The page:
FIRST of all the woman was taken in adultery because the evil Pharisees were trying to entrap Jesus and find any excuse to brand Him a heretic and have Him put to death; so they grabbed at every chance to try and trip Him up. This incident had very little to do with adultery and the majority to do with the evil Pharisees dishonest machinations in the attempt to kill Christ. While Christ indeed had authority to judge HE HAD DIVESTED HIMSELF of His Power and Glory and exercise of His Rights. Christ was not the High Priest of Israel (though indeed, He is our High Priest); neither was He the King of Israel (though indeed He is the King of Kings and our Coming King and will done day ascend the Throne of David) and He was not even on the Sanhedrin / Council / ruling body, so, no, He did not have authority as man (and His manhood is stressed as He continually calls Himself the Son of man; while indeed He was and is God, the exercise of His Godhood was not His mission when he was born of Mary, and He was not in the legal position as man to act as Judge).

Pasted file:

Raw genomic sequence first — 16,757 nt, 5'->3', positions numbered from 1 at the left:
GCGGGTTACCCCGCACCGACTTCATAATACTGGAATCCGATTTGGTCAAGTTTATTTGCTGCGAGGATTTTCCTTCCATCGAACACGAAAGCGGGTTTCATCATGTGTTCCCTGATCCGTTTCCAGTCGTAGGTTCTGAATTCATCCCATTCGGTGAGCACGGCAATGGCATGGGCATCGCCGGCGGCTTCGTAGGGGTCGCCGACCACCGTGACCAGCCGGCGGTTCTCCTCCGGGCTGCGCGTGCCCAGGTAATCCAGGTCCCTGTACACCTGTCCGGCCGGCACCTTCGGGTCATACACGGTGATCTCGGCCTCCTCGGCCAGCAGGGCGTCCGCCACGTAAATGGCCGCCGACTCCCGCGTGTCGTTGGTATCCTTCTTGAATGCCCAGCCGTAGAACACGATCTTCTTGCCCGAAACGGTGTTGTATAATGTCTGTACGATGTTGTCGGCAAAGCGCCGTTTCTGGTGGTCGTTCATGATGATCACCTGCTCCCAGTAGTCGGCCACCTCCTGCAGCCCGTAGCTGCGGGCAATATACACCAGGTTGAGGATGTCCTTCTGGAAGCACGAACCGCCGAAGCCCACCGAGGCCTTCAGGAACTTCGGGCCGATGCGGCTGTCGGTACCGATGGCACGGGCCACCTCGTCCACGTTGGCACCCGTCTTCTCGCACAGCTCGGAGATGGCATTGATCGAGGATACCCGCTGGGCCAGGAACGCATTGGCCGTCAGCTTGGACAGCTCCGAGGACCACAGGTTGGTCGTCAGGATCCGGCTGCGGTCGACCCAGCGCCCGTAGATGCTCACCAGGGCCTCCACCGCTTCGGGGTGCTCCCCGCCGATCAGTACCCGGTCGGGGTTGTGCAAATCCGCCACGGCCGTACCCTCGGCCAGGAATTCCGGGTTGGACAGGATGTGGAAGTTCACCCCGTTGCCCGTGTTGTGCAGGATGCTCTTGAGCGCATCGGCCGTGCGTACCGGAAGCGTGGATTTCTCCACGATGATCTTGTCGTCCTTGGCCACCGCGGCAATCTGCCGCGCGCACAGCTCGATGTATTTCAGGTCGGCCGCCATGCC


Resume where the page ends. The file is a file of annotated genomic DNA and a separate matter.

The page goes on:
While He did have authority as a prophet (evidenced by His miracles and unimpeachable teaching), like John the Baptist, the recognition of that office was one of courtesy, because the priests and judges and kings never cared too much for the prophets God established; though the prophets had authority in God's eyes, they generally did not in the eyes of men, and the priests and kings and judges more or less tolerated the prophets, sometimes they would try to put them to death (and sometimes succeeded), but other times, they knew God's Hand was upon them and they dared not, though they were so arrogant and godless that they refused to heed the words of the prophet.